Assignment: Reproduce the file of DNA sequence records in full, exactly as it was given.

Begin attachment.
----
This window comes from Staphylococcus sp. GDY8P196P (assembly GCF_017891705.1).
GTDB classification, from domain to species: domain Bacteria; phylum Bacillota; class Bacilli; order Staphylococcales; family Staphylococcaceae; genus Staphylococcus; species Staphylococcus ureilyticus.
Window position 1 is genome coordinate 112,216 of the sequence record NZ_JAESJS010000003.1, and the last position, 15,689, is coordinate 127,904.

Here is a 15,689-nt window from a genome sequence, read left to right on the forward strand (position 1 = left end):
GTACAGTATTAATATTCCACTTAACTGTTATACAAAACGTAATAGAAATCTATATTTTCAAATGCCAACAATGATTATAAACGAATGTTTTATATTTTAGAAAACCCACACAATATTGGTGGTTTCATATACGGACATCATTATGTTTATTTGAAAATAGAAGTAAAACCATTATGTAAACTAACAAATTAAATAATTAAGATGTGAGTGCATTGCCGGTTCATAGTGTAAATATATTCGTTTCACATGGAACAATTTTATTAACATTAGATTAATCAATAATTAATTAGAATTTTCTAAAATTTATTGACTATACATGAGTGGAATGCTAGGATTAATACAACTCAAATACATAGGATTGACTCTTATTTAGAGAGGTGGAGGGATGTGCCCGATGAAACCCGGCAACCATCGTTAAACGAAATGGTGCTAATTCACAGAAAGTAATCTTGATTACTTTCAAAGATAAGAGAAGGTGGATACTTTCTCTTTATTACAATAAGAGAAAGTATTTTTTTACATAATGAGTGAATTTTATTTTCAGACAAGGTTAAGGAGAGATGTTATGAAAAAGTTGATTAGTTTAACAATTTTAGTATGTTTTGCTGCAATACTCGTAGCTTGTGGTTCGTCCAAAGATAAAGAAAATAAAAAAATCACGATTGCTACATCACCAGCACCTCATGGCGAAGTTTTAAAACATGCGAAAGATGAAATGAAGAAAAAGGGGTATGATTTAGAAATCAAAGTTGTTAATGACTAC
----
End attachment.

This window comes from Staphylococcus sp. GDY8P196P (assembly GCF_017891705.1).
GTDB classification, from domain to species: domain Bacteria; phylum Bacillota; class Bacilli; order Staphylococcales; family Staphylococcaceae; genus Staphylococcus; species Staphylococcus ureilyticus.
Window position 1 is genome coordinate 112,216 of the sequence record NZ_JAESJS010000003.1, and the last position, 15,689, is coordinate 127,904.

Here is a 15,689-nt window from a genome sequence, read left to right on the forward strand (position 1 = left end):
GTACAGTATTAATATTCCACTTAACTGTTATACAAAACGTAATAGAAATCTATATTTTCAAATGCCAACAATGATTATAAACGAATGTTTTATATTTTAGAAAACCCACACAATATTGGTGGTTTCATATACGGACATCATTATGTTTATTTGAAAATAGAAGTAAAACCATTATGTAAACTAACAAATTAAATAATTAAGATGTGAGTGCATTGCCGGTTCATAGTGTAAATATATTCGTTTCACATGGAACAATTTTATTAACATTAGATTAATCAATAATTAATTAGAATTTTCTAAAATTTATTGACTATACATGAGTGGAATGCTAGGATTAATACAACTCAAATACATAGGATTGACTCTTATTTAGAGAGGTGGAGGGATGTGCCCGATGAAACCCGGCAACCATCGTTAAACGAAATGGTGCTAATTCACAGAAAGTAATCTTGATTACTTTCAAAGATAAGAGAAGGTGGATACTTTCTCTTTATTACAATAAGAGAAAGTATTTTTTTACATAATGAGTGAATTTTATTTTCAGACAAGGTTAAGGAGAGATGTTATGAAAAAGTTGATTAGTTTAACAATTTTAGTATGTTTTGCTGCAATACTCGTAGCTTGTGGTTCGTCCAAAGATAAAGAAAATAAAAAAATCACGATTGCTACATCACCAGCACCTCATGGCGAAGTTTTAAAACATGCGAAAGATGAAATGAAGAAAAAGGGGTATGATTTAGAAATCAAAGTTGTTAATGACTAC